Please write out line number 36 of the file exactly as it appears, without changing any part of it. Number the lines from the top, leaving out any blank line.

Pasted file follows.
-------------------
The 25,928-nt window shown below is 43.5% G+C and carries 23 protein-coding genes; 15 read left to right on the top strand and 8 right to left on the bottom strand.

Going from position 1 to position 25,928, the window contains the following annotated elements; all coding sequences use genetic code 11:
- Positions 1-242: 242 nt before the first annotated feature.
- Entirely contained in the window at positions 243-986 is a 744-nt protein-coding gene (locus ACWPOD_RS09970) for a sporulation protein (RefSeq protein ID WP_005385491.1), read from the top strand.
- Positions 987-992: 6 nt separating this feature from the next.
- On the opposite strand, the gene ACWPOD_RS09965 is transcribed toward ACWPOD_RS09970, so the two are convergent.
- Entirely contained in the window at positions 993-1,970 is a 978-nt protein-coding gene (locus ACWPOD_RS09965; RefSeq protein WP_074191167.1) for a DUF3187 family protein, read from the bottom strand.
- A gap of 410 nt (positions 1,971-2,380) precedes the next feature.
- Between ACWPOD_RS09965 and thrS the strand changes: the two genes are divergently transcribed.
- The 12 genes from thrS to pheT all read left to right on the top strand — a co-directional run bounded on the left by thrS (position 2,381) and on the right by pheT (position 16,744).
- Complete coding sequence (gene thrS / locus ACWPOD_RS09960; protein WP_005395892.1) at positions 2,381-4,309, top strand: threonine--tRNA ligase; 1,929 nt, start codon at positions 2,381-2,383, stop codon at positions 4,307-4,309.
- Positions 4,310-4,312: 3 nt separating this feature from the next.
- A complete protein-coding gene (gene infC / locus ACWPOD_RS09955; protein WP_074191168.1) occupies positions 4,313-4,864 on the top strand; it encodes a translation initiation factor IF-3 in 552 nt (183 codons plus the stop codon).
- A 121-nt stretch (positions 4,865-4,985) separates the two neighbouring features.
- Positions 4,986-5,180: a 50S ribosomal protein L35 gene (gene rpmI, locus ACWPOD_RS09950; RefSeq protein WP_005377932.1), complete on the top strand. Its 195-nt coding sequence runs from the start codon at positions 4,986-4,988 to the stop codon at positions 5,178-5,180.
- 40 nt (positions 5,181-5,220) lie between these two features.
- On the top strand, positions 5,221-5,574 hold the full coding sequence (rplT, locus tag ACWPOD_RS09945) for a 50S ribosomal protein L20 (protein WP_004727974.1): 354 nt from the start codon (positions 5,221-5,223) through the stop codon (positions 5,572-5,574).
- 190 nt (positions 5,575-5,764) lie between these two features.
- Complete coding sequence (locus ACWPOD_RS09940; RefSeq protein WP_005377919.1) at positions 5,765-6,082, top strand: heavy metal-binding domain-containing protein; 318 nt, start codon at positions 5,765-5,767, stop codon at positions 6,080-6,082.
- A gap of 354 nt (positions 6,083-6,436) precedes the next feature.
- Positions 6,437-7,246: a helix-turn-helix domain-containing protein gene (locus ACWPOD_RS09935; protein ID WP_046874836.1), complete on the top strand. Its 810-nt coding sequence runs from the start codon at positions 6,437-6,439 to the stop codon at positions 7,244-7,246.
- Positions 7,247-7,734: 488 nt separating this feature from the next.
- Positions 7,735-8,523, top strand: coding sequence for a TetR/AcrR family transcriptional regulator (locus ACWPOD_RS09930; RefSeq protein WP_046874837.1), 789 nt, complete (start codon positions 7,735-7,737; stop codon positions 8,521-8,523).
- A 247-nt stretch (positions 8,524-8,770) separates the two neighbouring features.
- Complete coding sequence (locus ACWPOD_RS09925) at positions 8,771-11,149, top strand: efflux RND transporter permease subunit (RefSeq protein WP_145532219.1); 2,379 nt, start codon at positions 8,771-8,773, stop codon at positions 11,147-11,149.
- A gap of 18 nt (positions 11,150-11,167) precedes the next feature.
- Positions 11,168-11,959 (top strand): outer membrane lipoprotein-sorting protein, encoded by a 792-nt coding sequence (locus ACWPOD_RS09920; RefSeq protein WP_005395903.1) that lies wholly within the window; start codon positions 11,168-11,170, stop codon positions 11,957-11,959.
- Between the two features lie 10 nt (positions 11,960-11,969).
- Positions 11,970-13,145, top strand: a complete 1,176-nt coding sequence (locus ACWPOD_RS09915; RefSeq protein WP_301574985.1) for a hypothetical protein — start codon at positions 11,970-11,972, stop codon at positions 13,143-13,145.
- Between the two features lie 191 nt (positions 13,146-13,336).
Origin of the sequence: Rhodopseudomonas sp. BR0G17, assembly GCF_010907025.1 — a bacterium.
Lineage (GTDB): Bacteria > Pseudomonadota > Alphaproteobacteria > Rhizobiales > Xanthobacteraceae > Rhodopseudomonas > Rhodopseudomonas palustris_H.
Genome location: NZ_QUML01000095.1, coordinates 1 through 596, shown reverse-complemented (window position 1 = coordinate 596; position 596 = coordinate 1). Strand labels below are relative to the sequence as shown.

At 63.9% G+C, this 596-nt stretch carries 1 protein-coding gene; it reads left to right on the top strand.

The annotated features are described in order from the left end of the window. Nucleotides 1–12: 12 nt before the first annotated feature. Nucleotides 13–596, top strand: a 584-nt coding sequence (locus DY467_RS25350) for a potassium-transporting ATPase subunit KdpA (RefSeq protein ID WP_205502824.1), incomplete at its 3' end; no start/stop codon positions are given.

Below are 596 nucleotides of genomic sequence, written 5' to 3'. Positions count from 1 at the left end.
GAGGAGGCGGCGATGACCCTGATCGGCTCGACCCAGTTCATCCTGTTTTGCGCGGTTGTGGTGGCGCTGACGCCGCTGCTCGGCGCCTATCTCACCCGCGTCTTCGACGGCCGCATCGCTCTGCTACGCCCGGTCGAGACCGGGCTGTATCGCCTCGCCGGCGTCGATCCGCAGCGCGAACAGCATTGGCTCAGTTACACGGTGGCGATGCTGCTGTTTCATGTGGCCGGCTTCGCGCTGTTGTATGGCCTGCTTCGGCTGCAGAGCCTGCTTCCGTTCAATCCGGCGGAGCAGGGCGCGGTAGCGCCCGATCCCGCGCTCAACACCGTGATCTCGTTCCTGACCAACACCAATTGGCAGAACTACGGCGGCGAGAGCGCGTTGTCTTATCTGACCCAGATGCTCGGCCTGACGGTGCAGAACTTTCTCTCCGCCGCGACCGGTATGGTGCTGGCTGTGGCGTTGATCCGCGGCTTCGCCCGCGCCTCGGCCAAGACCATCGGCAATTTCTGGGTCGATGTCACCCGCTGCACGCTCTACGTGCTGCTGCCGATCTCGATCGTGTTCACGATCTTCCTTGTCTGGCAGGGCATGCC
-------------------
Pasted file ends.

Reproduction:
Below are 596 nucleotides of genomic sequence, written 5' to 3'. Positions count from 1 at the left end.